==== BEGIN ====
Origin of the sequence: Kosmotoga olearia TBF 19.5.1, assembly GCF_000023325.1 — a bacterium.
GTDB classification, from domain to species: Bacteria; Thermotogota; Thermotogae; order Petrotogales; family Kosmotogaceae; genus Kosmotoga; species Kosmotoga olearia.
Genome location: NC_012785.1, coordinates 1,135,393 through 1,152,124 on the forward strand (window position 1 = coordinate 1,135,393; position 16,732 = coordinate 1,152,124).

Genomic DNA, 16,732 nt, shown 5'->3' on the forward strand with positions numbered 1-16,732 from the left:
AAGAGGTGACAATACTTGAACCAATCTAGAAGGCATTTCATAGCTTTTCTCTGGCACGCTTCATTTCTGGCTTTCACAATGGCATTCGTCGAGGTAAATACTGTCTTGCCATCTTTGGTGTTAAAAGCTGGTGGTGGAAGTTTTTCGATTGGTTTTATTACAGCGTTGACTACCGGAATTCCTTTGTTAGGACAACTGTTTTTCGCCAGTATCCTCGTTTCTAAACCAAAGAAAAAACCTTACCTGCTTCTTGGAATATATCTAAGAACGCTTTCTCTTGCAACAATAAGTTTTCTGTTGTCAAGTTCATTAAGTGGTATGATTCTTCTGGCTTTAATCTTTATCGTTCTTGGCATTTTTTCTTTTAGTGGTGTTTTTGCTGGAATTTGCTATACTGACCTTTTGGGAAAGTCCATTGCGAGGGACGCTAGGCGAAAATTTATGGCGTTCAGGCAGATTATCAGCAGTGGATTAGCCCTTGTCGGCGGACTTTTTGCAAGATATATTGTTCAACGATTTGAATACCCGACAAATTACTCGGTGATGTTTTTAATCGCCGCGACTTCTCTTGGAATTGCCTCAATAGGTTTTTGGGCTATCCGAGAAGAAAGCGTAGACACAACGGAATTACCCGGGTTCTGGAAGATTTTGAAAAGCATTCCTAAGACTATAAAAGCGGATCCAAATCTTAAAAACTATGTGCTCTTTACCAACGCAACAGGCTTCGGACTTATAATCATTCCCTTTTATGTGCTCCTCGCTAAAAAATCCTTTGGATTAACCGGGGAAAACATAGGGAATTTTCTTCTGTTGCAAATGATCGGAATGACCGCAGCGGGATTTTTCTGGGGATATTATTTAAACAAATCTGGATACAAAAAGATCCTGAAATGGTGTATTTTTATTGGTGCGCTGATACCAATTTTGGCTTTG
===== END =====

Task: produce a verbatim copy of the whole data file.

Origin of the sequence: Kosmotoga olearia TBF 19.5.1, assembly GCF_000023325.1 — a bacterium.
GTDB classification, from domain to species: Bacteria; Thermotogota; Thermotogae; order Petrotogales; family Kosmotogaceae; genus Kosmotoga; species Kosmotoga olearia.
Genome location: NC_012785.1, coordinates 1,135,393 through 1,152,124 on the forward strand (window position 1 = coordinate 1,135,393; position 16,732 = coordinate 1,152,124).

Genomic DNA, 16,732 nt, shown 5'->3' on the forward strand with positions numbered 1-16,732 from the left:
AAGAGGTGACAATACTTGAACCAATCTAGAAGGCATTTCATAGCTTTTCTCTGGCACGCTTCATTTCTGGCTTTCACAATGGCATTCGTCGAGGTAAATACTGTCTTGCCATCTTTGGTGTTAAAAGCTGGTGGTGGAAGTTTTTCGATTGGTTTTATTACAGCGTTGACTACCGGAATTCCTTTGTTAGGACAACTGTTTTTCGCCAGTATCCTCGTTTCTAAACCAAAGAAAAAACCTTACCTGCTTCTTGGAATATATCTAAGAACGCTTTCTCTTGCAACAATAAGTTTTCTGTTGTCAAGTTCATTAAGTGGTATGATTCTTCTGGCTTTAATCTTTATCGTTCTTGGCATTTTTTCTTTTAGTGGTGTTTTTGCTGGAATTTGCTATACTGACCTTTTGGGAAAGTCCATTGCGAGGGACGCTAGGCGAAAATTTATGGCGTTCAGGCAGATTATCAGCAGTGGATTAGCCCTTGTCGGCGGACTTTTTGCAAGATATATTGTTCAACGATTTGAATACCCGACAAATTACTCGGTGATGTTTTTAATCGCCGCGACTTCTCTTGGAATTGCCTCAATAGGTTTTTGGGCTATCCGAGAAGAAAGCGTAGACACAACGGAATTACCCGGGTTCTGGAAGATTTTGAAAAGCATTCCTAAGACTATAAAAGCGGATCCAAATCTTAAAAACTATGTGCTCTTTACCAACGCAACAGGCTTCGGACTTATAATCATTCCCTTTTATGTGCTCCTCGCTAAAAAATCCTTTGGATTAACCGGGGAAAACATAGGGAATTTTCTTCTGTTGCAAATGATCGGAATGACCGCAGCGGGATTTTTCTGGGGATATTATTTAAACAAATCTGGATACAAAAAGATCCTGAAATGGTGTATTTTTATTGGTGCGCTGATACCAATTTTGGCTTTG